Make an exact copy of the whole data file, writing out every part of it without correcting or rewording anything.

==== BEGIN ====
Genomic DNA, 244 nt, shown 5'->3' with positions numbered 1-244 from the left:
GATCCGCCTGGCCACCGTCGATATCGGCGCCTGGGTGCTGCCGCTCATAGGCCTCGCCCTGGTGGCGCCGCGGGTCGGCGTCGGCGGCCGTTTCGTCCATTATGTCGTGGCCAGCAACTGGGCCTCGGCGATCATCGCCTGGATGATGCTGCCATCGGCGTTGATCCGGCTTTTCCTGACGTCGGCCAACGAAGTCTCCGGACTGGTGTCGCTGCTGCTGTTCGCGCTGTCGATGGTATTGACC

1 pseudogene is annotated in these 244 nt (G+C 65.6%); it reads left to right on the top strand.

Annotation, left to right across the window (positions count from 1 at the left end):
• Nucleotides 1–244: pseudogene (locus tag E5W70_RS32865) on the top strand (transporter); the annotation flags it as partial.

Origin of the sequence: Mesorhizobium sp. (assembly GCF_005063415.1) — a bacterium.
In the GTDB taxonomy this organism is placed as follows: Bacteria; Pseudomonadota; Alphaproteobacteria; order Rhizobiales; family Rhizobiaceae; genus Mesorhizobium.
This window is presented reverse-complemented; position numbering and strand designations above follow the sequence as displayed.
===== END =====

Genomic DNA, 244 nt, shown 5'->3' with positions numbered 1-244 from the left:
GATCCGCCTGGCCACCGTCGATATCGGCGCCTGGGTGCTGCCGCTCATAGGCCTCGCCCTGGTGGCGCCGCGGGTCGGCGTCGGCGGCCGTTTCGTCCATTATGTCGTGGCCAGCAACTGGGCCTCGGCGATCATCGCCTGGATGATGCTGCCATCGGCGTTGATCCGGCTTTTCCTGACGTCGGCCAACGAAGTCTCCGGACTGGTGTCGCTGCTGCTGTTCGCGCTGTCGATGGTATTGACC

1 pseudogene is annotated in these 244 nt (G+C 65.6%); it reads left to right on the top strand.

Annotation, left to right across the window (positions count from 1 at the left end):
• Nucleotides 1–244: pseudogene (locus tag E5W70_RS32865) on the top strand (transporter); the annotation flags it as partial.

Origin of the sequence: Mesorhizobium sp. (assembly GCF_005063415.1) — a bacterium.
In the GTDB taxonomy this organism is placed as follows: Bacteria; Pseudomonadota; Alphaproteobacteria; order Rhizobiales; family Rhizobiaceae; genus Mesorhizobium.
This window is presented reverse-complemented; position numbering and strand designations above follow the sequence as displayed.